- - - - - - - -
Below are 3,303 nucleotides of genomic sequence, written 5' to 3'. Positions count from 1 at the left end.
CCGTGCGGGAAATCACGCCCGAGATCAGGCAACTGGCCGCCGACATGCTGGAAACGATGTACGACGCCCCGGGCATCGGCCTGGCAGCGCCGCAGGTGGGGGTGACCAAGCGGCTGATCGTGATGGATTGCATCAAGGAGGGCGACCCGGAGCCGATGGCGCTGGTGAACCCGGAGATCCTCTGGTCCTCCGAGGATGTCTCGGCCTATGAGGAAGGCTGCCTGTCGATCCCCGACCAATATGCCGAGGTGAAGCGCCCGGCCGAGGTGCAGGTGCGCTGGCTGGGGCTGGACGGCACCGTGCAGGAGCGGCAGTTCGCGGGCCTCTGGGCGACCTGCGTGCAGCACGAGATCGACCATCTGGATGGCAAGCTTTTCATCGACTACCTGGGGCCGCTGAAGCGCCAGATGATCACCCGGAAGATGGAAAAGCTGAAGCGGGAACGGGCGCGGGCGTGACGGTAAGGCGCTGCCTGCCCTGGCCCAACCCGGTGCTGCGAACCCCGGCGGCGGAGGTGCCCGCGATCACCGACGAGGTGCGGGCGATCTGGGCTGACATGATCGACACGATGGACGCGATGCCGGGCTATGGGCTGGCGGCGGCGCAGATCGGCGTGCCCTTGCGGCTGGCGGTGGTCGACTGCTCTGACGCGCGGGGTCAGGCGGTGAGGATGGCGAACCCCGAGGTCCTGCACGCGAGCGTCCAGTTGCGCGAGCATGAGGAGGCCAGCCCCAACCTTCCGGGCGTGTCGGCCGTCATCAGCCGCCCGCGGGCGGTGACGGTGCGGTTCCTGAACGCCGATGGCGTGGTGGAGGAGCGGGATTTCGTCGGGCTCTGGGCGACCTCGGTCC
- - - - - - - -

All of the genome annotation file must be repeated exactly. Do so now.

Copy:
Below are 3,303 nucleotides of genomic sequence, written 5' to 3'. Positions count from 1 at the left end.
CCGTGCGGGAAATCACGCCCGAGATCAGGCAACTGGCCGCCGACATGCTGGAAACGATGTACGACGCCCCGGGCATCGGCCTGGCAGCGCCGCAGGTGGGGGTGACCAAGCGGCTGATCGTGATGGATTGCATCAAGGAGGGCGACCCGGAGCCGATGGCGCTGGTGAACCCGGAGATCCTCTGGTCCTCCGAGGATGTCTCGGCCTATGAGGAAGGCTGCCTGTCGATCCCCGACCAATATGCCGAGGTGAAGCGCCCGGCCGAGGTGCAGGTGCGCTGGCTGGGGCTGGACGGCACCGTGCAGGAGCGGCAGTTCGCGGGCCTCTGGGCGACCTGCGTGCAGCACGAGATCGACCATCTGGATGGCAAGCTTTTCATCGACTACCTGGGGCCGCTGAAGCGCCAGATGATCACCCGGAAGATGGAAAAGCTGAAGCGGGAACGGGCGCGGGCGTGACGGTAAGGCGCTGCCTGCCCTGGCCCAACCCGGTGCTGCGAACCCCGGCGGCGGAGGTGCCCGCGATCACCGACGAGGTGCGGGCGATCTGGGCTGACATGATCGACACGATGGACGCGATGCCGGGCTATGGGCTGGCGGCGGCGCAGATCGGCGTGCCCTTGCGGCTGGCGGTGGTCGACTGCTCTGACGCGCGGGGTCAGGCGGTGAGGATGGCGAACCCCGAGGTCCTGCACGCGAGCGTCCAGTTGCGCGAGCATGAGGAGGCCAGCCCCAACCTTCCGGGCGTGTCGGCCGTCATCAGCCGCCCGCGGGCGGTGACGGTGCGGTTCCTGAACGCCGATGGCGTGGTGGAGGAGCGGGATTTCGTCGGGCTCTGGGCGACCTCGGTCC